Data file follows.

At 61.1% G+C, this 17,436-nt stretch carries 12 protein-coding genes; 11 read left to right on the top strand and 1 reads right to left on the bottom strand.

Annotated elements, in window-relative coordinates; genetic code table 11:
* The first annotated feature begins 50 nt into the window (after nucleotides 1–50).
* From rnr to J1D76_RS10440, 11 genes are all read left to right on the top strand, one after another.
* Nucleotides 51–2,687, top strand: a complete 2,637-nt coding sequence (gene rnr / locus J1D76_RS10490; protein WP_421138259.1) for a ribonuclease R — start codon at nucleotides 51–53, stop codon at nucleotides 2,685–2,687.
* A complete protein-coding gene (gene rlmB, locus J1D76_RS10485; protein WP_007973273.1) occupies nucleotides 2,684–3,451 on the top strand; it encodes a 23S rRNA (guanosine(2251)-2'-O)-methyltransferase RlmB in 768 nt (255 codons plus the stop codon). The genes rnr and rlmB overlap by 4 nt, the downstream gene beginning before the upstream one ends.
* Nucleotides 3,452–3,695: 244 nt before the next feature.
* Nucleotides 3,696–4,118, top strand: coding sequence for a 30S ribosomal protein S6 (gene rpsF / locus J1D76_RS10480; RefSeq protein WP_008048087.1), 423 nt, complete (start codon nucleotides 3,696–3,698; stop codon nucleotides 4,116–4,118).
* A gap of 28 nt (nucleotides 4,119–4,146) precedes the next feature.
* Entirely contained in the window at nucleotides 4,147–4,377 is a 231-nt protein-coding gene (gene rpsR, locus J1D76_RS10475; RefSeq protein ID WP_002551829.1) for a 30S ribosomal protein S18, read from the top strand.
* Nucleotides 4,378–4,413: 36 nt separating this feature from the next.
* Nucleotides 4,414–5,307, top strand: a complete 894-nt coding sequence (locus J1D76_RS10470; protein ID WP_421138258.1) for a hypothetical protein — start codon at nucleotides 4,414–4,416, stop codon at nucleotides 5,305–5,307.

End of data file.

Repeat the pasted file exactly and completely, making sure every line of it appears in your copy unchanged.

At 61.1% G+C, this 17,436-nt stretch carries 12 protein-coding genes; 11 read left to right on the top strand and 1 reads right to left on the bottom strand.

Annotated elements, in window-relative coordinates; genetic code table 11:
* The first annotated feature begins 50 nt into the window (after nucleotides 1–50).
* From rnr to J1D76_RS10440, 11 genes are all read left to right on the top strand, one after another.
* Nucleotides 51–2,687, top strand: a complete 2,637-nt coding sequence (gene rnr / locus J1D76_RS10490; protein WP_421138259.1) for a ribonuclease R — start codon at nucleotides 51–53, stop codon at nucleotides 2,685–2,687.
* A complete protein-coding gene (gene rlmB, locus J1D76_RS10485; protein WP_007973273.1) occupies nucleotides 2,684–3,451 on the top strand; it encodes a 23S rRNA (guanosine(2251)-2'-O)-methyltransferase RlmB in 768 nt (255 codons plus the stop codon). The genes rnr and rlmB overlap by 4 nt, the downstream gene beginning before the upstream one ends.
* Nucleotides 3,452–3,695: 244 nt before the next feature.
* Nucleotides 3,696–4,118, top strand: coding sequence for a 30S ribosomal protein S6 (gene rpsF / locus J1D76_RS10480; RefSeq protein WP_008048087.1), 423 nt, complete (start codon nucleotides 3,696–3,698; stop codon nucleotides 4,116–4,118).
* A gap of 28 nt (nucleotides 4,119–4,146) precedes the next feature.
* Entirely contained in the window at nucleotides 4,147–4,377 is a 231-nt protein-coding gene (gene rpsR, locus J1D76_RS10475; RefSeq protein ID WP_002551829.1) for a 30S ribosomal protein S18, read from the top strand.
* Nucleotides 4,378–4,413: 36 nt separating this feature from the next.
* Nucleotides 4,414–5,307, top strand: a complete 894-nt coding sequence (locus J1D76_RS10470; protein ID WP_421138258.1) for a hypothetical protein — start codon at nucleotides 4,414–4,416, stop codon at nucleotides 5,305–5,307.